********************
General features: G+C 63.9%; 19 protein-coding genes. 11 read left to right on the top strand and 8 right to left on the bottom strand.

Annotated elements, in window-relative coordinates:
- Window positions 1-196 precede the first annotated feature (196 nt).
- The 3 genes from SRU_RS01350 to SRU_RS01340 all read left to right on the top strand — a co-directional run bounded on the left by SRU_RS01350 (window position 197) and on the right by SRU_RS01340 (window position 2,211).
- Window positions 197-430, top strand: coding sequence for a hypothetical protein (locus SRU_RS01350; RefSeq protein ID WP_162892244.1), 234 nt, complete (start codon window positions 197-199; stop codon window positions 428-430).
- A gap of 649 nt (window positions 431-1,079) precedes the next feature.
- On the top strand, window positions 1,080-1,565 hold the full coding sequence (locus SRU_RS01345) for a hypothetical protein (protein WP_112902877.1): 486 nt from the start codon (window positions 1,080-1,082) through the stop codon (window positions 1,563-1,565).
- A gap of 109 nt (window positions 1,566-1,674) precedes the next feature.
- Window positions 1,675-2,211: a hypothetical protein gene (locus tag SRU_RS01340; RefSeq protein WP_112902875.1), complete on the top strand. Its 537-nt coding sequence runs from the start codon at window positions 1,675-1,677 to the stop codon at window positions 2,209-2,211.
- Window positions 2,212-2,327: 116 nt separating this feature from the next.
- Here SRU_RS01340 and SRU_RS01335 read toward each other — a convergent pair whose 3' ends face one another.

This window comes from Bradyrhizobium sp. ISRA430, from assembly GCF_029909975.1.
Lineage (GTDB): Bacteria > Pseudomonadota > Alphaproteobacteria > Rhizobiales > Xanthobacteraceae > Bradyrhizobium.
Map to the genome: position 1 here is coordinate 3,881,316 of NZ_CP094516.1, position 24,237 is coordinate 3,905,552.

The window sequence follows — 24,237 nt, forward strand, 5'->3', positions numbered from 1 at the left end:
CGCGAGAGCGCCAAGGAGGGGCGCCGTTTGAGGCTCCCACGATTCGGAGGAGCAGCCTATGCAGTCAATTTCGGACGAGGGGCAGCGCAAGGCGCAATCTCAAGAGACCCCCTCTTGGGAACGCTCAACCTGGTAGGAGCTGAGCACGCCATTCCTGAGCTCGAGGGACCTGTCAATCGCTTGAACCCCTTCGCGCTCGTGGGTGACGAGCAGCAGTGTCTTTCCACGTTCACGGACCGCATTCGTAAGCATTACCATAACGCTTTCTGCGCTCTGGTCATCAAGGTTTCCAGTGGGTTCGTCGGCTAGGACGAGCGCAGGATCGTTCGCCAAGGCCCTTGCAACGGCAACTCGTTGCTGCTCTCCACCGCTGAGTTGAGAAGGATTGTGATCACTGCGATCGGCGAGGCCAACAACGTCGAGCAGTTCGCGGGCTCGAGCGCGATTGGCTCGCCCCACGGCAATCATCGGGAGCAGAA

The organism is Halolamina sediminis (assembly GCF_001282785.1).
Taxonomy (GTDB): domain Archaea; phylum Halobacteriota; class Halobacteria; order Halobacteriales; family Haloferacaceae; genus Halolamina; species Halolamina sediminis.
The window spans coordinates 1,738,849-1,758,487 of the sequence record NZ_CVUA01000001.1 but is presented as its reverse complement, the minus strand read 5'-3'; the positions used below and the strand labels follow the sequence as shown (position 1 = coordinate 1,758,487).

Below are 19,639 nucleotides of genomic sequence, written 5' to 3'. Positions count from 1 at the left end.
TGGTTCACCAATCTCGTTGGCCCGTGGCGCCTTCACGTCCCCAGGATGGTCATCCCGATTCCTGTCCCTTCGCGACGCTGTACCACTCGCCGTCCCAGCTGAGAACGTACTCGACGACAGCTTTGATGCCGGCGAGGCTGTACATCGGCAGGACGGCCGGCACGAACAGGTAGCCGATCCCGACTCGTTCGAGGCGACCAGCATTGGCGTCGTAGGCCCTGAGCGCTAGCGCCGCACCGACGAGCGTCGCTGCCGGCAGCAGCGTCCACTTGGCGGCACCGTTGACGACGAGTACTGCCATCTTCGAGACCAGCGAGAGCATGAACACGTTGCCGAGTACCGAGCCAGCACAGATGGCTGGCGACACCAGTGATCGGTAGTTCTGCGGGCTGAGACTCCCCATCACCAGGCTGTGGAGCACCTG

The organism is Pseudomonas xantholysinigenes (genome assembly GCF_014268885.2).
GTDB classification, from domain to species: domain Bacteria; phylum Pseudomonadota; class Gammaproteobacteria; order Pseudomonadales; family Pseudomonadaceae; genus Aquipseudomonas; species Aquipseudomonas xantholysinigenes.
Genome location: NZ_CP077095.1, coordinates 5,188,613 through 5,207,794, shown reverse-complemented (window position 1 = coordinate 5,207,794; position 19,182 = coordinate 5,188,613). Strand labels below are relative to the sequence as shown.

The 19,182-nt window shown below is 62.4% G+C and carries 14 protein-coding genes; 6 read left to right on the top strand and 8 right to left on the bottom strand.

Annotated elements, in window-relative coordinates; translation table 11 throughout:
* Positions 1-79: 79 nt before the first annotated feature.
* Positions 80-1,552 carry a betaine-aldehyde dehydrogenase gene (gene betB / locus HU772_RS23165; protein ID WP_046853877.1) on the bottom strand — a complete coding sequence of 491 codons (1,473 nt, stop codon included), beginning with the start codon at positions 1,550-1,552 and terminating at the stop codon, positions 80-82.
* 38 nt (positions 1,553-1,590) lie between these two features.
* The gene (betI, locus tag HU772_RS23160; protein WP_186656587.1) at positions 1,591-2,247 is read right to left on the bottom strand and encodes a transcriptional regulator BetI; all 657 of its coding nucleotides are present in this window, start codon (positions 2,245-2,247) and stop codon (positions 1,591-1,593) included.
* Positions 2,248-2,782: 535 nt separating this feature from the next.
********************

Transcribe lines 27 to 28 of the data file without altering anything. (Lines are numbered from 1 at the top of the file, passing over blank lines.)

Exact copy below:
* Positions 1-79: 79 nt before the first annotated feature.
* Positions 80-1,552 carry a betaine-aldehyde dehydrogenase gene (gene betB / locus HU772_RS23165; protein ID WP_046853877.1) on the bottom strand — a complete coding sequence of 491 codons (1,473 nt, stop codon included), beginning with the start codon at positions 1,550-1,552 and terminating at the stop codon, positions 80-82.